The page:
To say that Thomas Newman has film music in his genes is a considerable under-statement. He is a member of a Hollywood dynasty that includes his father, Alfred, a two-decade music director of 20th Century-Fox and winner of nine Academy Awards; his brother, David, who has written scores for more than 100 movies; his uncles, acclaimed film composers Lionel and Emil, and his cousin, Randy, a famed singer-songwriter who turned successfully to film work in the 1980s. Even his sister Maria, a prominent classical violinist and composer, has taken a turn in the cinematic world, creating chamber scores for nearly two dozen vintage silent movies. Given these and other familial musical connections, there seems little doubt where Newman would wind up. “Pre-ordained would be a romantic way of putting it,” he said. “There may be a little ‘by default.’ ”

Doing his part to continue the family business, Newman, 59, has composed more than 70 film scores since his first for “Reckless” in 1983. Along the way he has been nominated for 12 Academy Awards, and indeed, he is the most nominated living movie composer not to have won an Oscar. While one nomination was for best original song, the rest have been in the category of best original score, including “The Shawshank Redemption” (1994), “American Beauty” (1999) and most recently, “Saving Mr. Banks” (2013).

He is one of four composers who have written the music for 14 Pixar animated films, penning the Academy Award-nominated scores for “Finding Nemo” (2003) and “WALL-E” (2008). (Newman was also chosen to write the music for the upcoming Pixar movie, “The Good Dinosaur.”) Musical excerpts from those two scores as well as the 12 others, including “Toy Story” (1995), “The Incredibles” (2004) and “Cars” (2006), will be featured Nov. 28-30, when conductor Richard Kaufman and members of the Chicago Symphony Orchestra present “Pixar in Concert.” (The first concert is part of the CSO at the Movies series, and the other two are SCP Special Events.) The program, which is scheduled for performances by dozens of orchestras worldwide, pairs musical selections with clips from the movies for which they were written.

Even though Newman had already worked on dozens of live-action movies by the time he took on “Finding Nemo,” he was intimidated by the prospect of trying his hand at animation. “When I did ‘Nemo,’ I used to say that it was going to be my first and last animation movie,” he said. “It was so daunting, and the muscles are so different that I was fairly terrified when I did it, with the thought, ‘Can I get through it? And will I have the [musical] vocabulary for it?’ Then, of course, when I was done, it was like running six miles. You think, ‘Oh, that was great,’ but it sure hurts along the way.”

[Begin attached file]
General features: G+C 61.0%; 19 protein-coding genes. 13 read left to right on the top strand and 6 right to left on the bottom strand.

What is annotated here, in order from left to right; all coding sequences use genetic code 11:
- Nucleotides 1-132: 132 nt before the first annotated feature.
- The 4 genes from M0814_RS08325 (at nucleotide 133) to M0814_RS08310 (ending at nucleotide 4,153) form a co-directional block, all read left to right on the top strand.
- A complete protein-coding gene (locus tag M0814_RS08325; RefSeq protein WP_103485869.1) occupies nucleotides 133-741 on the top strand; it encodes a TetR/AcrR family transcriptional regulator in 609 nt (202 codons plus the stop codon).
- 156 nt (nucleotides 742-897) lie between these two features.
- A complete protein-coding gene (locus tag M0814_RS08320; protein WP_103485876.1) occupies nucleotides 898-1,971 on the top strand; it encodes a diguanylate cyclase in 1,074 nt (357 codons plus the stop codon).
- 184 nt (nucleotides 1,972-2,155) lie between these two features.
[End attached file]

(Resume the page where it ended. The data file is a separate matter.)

One difference, for example, between live-action and animated films is the faster speed at which the latter progress. “So there are not nearly as many moments for kind of lingering feelings,” he said. “In live action a lot, we can kind of hide behind a mood that lasts a minute or two or three minutes, but in the case, of animation, it’s five or 10 seconds and then a transition.”

To pass the time at his desolate post, a robot watches the musical "Hello, Dolly!" in the Pixar film "WALL-E" (2008). The animated classic was scored by Thomas Newman, whose uncle Lionel won an Oscar for the 1969 film musical's score.

To pass the time at his desolate post, a robot watches the musical “Hello, Dolly!” in the Pixar film “WALL-E” (2008). The animated classic was scored by Thomas Newman, whose uncle Lionel won an Oscar for the 1969 film musical’s score. “WALL-E” is one of 14 films featured in the “Pixar in Concert” program.